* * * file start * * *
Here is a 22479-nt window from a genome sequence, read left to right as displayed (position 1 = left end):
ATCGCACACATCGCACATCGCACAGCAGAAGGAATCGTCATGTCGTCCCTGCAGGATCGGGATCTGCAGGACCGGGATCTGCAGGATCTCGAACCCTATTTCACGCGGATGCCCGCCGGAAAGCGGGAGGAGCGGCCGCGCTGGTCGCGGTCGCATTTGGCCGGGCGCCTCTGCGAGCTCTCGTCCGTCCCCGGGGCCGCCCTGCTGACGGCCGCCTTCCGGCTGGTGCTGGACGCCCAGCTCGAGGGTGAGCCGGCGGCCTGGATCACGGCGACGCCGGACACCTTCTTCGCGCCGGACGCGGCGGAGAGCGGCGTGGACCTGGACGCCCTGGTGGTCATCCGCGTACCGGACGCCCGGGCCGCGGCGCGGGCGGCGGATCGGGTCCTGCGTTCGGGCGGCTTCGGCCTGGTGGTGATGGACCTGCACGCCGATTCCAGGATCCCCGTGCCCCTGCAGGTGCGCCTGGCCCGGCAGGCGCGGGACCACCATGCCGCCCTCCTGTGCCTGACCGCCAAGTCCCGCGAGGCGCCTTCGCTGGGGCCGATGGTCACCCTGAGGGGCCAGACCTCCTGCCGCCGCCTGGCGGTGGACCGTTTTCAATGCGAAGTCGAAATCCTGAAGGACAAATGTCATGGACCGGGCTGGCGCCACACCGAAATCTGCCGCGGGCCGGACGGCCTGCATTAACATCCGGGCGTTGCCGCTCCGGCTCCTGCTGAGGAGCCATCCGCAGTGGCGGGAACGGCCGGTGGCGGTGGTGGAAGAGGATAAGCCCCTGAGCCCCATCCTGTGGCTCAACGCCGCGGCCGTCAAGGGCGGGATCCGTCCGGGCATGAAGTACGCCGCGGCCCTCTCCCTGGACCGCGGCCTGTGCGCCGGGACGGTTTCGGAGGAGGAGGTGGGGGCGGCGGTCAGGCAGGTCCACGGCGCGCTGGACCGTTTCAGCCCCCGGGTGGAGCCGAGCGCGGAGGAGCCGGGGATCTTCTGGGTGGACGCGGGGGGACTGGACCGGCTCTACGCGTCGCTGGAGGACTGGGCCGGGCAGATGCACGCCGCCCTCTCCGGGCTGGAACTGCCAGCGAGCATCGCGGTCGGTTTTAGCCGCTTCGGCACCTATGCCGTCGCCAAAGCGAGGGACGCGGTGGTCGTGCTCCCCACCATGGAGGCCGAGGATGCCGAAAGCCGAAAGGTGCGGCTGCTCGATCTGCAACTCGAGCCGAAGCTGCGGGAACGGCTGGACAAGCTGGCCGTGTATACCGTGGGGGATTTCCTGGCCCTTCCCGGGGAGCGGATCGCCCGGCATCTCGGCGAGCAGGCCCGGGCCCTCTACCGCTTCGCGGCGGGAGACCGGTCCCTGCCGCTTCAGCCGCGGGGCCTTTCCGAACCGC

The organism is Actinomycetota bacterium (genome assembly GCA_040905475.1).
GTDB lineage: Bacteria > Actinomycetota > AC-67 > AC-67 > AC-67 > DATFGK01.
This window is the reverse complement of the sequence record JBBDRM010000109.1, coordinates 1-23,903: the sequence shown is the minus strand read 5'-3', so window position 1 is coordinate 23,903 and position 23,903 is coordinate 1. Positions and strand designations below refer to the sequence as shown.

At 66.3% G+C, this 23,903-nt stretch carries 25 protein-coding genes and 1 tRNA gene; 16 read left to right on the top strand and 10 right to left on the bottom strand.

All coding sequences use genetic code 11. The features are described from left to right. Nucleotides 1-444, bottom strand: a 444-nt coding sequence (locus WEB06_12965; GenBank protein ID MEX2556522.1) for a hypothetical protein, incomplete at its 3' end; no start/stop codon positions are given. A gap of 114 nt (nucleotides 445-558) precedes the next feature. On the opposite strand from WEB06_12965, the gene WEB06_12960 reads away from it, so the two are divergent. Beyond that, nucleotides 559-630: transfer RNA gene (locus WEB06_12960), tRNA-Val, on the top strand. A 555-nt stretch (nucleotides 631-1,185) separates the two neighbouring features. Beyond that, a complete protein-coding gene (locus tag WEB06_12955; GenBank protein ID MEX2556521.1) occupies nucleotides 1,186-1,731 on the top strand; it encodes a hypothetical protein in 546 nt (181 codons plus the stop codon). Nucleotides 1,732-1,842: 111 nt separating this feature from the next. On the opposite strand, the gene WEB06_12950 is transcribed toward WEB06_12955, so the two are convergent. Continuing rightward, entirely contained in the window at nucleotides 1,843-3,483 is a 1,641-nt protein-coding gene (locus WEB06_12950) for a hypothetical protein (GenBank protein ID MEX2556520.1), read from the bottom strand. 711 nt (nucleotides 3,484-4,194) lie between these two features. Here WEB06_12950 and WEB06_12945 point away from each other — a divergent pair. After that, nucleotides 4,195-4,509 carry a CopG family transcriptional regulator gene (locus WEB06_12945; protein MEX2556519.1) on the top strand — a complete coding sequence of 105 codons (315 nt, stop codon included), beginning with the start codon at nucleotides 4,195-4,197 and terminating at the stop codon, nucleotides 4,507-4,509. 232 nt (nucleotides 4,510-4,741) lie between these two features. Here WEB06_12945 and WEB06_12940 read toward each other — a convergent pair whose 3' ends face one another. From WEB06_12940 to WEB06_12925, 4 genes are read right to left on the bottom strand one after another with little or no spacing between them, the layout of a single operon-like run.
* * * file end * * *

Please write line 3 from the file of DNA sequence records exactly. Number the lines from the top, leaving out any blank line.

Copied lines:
The organism is Actinomycetota bacterium (genome assembly GCA_040905475.1).